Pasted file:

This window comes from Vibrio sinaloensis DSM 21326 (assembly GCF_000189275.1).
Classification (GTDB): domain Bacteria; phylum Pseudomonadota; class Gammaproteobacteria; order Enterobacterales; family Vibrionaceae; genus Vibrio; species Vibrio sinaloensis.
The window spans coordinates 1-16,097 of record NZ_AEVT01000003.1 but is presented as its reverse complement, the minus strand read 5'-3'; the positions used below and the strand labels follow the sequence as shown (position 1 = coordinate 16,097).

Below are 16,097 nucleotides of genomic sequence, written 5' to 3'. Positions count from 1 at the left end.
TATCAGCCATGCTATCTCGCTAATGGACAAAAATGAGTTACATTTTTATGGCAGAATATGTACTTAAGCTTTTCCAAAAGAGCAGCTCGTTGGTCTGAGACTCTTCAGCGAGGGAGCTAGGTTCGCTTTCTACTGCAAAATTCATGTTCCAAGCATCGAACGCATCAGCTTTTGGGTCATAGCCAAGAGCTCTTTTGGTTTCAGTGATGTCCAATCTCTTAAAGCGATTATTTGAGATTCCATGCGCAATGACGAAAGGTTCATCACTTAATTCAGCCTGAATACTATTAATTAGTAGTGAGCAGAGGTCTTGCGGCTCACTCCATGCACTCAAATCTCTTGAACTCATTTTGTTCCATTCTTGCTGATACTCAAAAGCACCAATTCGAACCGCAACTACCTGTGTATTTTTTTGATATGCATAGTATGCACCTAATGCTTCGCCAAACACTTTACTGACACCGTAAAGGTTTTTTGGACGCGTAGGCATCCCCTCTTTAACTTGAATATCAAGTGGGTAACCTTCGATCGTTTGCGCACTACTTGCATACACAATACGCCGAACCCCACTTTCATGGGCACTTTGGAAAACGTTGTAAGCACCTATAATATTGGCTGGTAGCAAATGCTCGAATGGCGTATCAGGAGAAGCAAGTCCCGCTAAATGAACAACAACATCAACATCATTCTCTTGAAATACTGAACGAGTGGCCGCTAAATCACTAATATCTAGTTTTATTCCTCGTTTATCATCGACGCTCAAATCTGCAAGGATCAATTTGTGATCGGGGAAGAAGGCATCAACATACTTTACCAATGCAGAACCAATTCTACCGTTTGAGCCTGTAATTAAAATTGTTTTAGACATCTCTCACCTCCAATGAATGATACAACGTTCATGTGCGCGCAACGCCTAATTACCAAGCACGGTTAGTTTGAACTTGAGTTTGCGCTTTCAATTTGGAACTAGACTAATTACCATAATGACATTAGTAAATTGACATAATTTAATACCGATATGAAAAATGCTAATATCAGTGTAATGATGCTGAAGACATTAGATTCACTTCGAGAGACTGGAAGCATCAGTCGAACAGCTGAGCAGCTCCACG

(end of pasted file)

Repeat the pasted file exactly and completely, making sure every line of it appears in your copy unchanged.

This window comes from Vibrio sinaloensis DSM 21326 (assembly GCF_000189275.1).
Classification (GTDB): domain Bacteria; phylum Pseudomonadota; class Gammaproteobacteria; order Enterobacterales; family Vibrionaceae; genus Vibrio; species Vibrio sinaloensis.
The window spans coordinates 1-16,097 of record NZ_AEVT01000003.1 but is presented as its reverse complement, the minus strand read 5'-3'; the positions used below and the strand labels follow the sequence as shown (position 1 = coordinate 16,097).

Below are 16,097 nucleotides of genomic sequence, written 5' to 3'. Positions count from 1 at the left end.
TATCAGCCATGCTATCTCGCTAATGGACAAAAATGAGTTACATTTTTATGGCAGAATATGTACTTAAGCTTTTCCAAAAGAGCAGCTCGTTGGTCTGAGACTCTTCAGCGAGGGAGCTAGGTTCGCTTTCTACTGCAAAATTCATGTTCCAAGCATCGAACGCATCAGCTTTTGGGTCATAGCCAAGAGCTCTTTTGGTTTCAGTGATGTCCAATCTCTTAAAGCGATTATTTGAGATTCCATGCGCAATGACGAAAGGTTCATCACTTAATTCAGCCTGAATACTATTAATTAGTAGTGAGCAGAGGTCTTGCGGCTCACTCCATGCACTCAAATCTCTTGAACTCATTTTGTTCCATTCTTGCTGATACTCAAAAGCACCAATTCGAACCGCAACTACCTGTGTATTTTTTTGATATGCATAGTATGCACCTAATGCTTCGCCAAACACTTTACTGACACCGTAAAGGTTTTTTGGACGCGTAGGCATCCCCTCTTTAACTTGAATATCAAGTGGGTAACCTTCGATCGTTTGCGCACTACTTGCATACACAATACGCCGAACCCCACTTTCATGGGCACTTTGGAAAACGTTGTAAGCACCTATAATATTGGCTGGTAGCAAATGCTCGAATGGCGTATCAGGAGAAGCAAGTCCCGCTAAATGAACAACAACATCAACATCATTCTCTTGAAATACTGAACGAGTGGCCGCTAAATCACTAATATCTAGTTTTATTCCTCGTTTATCATCGACGCTCAAATCTGCAAGGATCAATTTGTGATCGGGGAAGAAGGCATCAACATACTTTACCAATGCAGAACCAATTCTACCGTTTGAGCCTGTAATTAAAATTGTTTTAGACATCTCTCACCTCCAATGAATGATACAACGTTCATGTGCGCGCAACGCCTAATTACCAAGCACGGTTAGTTTGAACTTGAGTTTGCGCTTTCAATTTGGAACTAGACTAATTACCATAATGACATTAGTAAATTGACATAATTTAATACCGATATGAAAAATGCTAATATCAGTGTAATGATGCTGAAGACATTAGATTCACTTCGAGAGACTGGAAGCATCAGTCGAACAGCTGAGCAGCTCCACG